8. The Committee firmly believes that the strategic implementation of flexible working, facilitated by a corresponding roll out of appropriately designed workplaces, will maximise the property savings to be achieved from the rationalisation of government office accommodation. Given the current budgetary pressures on the Executive and the considerable scope for consolidation of the NICS estate, this should be a key priority for the Department of Finance and Personnel (DFP); though members recognise that the rationale for flexible working is primarily about doing things better, whilst being less wasteful with existing resources, rather than solely about reducing accommodation costs. (paragraph 151)
9. In terms of enabling flexible location working, the Committee recommends a carefully planned and co-ordinated extension of the workhub/satellite office network across the NI public sector. This should aim to achieve a more joined-up and collaborative approach by public sector bodies to improve the geographic spread of the facilities and enable a greater number and range of public servants to work remotely as applicable, with a view to realising the associated benefits, not least the work-life balance, environmental and economic benefits from reduced travel time. (paragraph 152)
10. The Committee is concerned that the public sector in Northern Ireland appears to lag behind other jurisdictions in adopting new technology to support flexible working practices – a concern which is heightened in view of the prominence of local software companies in this market. In the context of the public sector reform agenda and the NICS People Strategy, the Committee recommends that DFP takes the lead in proactively identifying opportunities for adopting and exploiting technological solutions to enable and support flexible/mobile/agile working in a wider range of public sector job roles. (paragraph 164)
11. With a view to maximising savings from reduced travel costs in NICS, members believe that internet-based conferencing should be the preferred method for civil servants participating in meetings which would otherwise involve travel outside Northern Ireland. (paragraph 165)
12. The Committee recommends that, in support of the proposed Executive Programme for Government commitment and guiding principles for the strategic application of flexible working practices across departments and other public bodies, DFP develops corporate guidance for successful implementation at a local level. This should, in particular, cover the following types of issues:
- Effecting the necessary cultural changes and overcoming attitudinal challenges, including: preparing the ground; gaining leadership commitment; evidence gathering; awareness raising; managing resistance to change; and securing employee cooperation and flexibility.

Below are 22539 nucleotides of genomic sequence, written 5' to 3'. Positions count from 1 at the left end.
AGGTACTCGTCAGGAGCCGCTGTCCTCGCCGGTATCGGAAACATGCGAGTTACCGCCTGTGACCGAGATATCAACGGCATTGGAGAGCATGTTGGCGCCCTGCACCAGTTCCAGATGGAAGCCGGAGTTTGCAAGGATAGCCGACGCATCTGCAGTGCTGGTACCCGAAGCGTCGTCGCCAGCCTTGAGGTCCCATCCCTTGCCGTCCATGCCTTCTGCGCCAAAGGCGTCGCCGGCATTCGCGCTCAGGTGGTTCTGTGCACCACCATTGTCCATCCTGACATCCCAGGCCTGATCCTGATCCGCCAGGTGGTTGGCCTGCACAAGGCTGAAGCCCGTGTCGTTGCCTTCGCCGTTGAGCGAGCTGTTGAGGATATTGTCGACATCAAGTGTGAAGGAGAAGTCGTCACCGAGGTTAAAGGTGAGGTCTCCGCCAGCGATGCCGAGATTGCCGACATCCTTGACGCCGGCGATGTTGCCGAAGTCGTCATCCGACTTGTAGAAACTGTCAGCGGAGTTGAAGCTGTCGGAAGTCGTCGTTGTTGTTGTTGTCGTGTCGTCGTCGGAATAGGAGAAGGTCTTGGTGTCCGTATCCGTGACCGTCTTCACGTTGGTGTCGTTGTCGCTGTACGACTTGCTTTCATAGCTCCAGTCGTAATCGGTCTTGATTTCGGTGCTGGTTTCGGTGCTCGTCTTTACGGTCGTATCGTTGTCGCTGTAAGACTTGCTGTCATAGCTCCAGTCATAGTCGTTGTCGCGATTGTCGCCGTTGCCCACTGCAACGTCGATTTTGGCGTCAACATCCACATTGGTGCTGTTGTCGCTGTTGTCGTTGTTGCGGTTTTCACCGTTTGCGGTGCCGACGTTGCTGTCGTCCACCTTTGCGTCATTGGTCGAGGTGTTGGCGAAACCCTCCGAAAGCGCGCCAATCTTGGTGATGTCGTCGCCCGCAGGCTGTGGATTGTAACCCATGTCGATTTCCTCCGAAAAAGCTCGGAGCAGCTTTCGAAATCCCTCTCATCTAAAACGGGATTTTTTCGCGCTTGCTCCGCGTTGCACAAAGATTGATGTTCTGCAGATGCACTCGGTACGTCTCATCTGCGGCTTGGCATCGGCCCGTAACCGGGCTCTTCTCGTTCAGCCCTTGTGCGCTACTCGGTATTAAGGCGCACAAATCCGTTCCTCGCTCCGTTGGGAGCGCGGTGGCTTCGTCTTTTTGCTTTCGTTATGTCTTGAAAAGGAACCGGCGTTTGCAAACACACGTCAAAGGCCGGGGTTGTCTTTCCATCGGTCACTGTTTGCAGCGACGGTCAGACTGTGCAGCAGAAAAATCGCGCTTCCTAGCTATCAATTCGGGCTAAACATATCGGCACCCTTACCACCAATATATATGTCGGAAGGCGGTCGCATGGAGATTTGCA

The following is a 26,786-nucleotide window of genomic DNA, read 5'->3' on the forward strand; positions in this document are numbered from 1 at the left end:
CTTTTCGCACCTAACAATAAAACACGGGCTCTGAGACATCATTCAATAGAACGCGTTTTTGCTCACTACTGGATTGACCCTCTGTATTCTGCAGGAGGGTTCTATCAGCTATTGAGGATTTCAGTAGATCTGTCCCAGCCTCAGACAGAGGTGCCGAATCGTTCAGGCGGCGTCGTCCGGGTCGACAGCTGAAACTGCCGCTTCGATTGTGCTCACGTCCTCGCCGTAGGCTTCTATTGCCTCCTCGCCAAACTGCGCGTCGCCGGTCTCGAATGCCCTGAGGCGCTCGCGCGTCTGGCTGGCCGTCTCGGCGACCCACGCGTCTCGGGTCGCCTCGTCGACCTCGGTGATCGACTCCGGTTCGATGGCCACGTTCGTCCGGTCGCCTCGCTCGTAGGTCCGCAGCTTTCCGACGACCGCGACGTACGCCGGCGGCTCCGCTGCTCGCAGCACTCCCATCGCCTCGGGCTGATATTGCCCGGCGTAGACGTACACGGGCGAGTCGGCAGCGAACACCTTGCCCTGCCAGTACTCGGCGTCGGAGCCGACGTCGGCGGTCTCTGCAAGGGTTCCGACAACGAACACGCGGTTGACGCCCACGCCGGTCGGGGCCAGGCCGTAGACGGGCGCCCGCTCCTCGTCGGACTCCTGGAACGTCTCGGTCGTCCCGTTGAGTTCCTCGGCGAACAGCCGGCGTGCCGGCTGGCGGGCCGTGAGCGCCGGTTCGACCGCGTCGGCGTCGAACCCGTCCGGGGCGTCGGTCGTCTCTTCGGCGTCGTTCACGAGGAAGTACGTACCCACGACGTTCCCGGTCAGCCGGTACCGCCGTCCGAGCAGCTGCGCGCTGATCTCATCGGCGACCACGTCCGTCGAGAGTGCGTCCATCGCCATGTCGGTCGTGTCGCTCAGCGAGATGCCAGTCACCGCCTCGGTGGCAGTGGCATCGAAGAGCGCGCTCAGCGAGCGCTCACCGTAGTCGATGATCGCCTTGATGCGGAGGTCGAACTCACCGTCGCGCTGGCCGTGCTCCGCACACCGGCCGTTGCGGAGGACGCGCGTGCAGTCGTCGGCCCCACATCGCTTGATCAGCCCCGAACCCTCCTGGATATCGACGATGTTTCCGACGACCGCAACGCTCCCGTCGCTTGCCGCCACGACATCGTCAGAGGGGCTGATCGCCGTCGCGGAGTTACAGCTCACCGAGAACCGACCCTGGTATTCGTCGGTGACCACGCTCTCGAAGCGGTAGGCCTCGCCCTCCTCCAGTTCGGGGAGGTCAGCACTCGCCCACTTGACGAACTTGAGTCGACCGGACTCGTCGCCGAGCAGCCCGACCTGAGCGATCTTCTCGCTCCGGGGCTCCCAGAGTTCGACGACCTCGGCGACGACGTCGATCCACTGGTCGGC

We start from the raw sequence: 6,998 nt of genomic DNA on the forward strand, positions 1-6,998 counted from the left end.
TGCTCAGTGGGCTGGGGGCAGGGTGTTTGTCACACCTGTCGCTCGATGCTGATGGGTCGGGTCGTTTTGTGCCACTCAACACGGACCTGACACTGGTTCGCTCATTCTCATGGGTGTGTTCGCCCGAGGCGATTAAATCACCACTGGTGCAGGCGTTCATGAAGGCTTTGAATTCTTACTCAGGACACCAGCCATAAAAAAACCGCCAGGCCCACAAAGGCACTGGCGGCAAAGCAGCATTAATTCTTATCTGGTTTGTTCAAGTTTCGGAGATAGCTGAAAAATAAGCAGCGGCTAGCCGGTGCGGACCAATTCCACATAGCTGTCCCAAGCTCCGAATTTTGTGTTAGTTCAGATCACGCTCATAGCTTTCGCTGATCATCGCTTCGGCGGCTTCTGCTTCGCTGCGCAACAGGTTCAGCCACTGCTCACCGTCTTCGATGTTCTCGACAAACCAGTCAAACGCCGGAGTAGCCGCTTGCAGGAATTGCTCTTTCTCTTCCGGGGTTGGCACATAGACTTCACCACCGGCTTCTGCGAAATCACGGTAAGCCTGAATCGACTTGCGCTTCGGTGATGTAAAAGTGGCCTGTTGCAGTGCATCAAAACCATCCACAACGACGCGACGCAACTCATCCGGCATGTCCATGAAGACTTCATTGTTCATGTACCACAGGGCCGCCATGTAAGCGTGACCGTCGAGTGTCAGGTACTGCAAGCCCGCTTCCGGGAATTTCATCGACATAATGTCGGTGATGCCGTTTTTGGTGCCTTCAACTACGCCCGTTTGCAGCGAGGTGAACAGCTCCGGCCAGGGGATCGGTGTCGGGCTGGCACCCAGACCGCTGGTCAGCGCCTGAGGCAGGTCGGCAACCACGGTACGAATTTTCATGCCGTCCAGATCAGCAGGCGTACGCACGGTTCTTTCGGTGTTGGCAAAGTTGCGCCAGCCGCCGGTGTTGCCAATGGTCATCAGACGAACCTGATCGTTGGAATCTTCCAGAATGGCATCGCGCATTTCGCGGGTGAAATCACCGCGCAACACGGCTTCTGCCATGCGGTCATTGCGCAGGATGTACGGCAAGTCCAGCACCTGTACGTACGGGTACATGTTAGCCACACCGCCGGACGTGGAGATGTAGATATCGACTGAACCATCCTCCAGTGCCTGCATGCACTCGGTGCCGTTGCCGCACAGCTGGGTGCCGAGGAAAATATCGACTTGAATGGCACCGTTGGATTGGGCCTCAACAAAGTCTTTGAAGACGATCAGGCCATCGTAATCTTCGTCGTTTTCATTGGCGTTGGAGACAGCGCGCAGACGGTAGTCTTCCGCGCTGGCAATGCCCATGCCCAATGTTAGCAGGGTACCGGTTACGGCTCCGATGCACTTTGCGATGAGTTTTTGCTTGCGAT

- Addressing practical aspects, including: assessing jobs for flexibility; technology requirements; workplace design; training; establishing the ground rules and behavioural protocols; and performance management.
- Mitigating the risks, including: management buy-in and top level engagement; strong business cases; employee and union involvement; effective communications; transparency in assessing jobs for flexibility; data security measures; and focus on business needs, results and outcomes. (paragraph 168)
13. The Inquiry evidence, including the lessons from other jurisdictions, will offer a useful resource for the Department and Executive to draw on in developing the proposed principles and guidance for the strategic implementation of flexible working practices across NICS and beyond. (paragraph 169)
14. The Committee would wish to see DFP taking lead responsibility for monitoring and reporting on implementation of the proposed measures, thereby facilitating future Assembly scrutiny at a cross-departmental level. In this regard, the Committee would wish to see a responsibility placed on all departments to provide DFP with the necessary data on the application and uptake of flexible working practices in order that the Department can fulfil a central monitoring role effectively. (paragraph 170)
15. The Committee firmly believes that implementation of the Inquiry recommendations will support the delivery of a range of the Executive’s existing policies and priorities, including:
- the NICS People Strategy 2013-16 commitments on using technology to support a flexible workforce and on creating workplaces conducive to high performance;
- the Programme for Government commitment to further reduce the levels of sickness absence across the NICS;
- the Measuring Wellbeing Initiative;
- the consolidation of the NICS estate and realising office accommodation savings, including under the Executive’s Asset Management Strategy; and
- the wider public sector reform agenda. (paragraph 178)
1 Lake, A. (2013), “Smart Flexibility: Moving Smart and Flexible Working from Theory to Practice”, Gower Publishing, Surrey, p.207.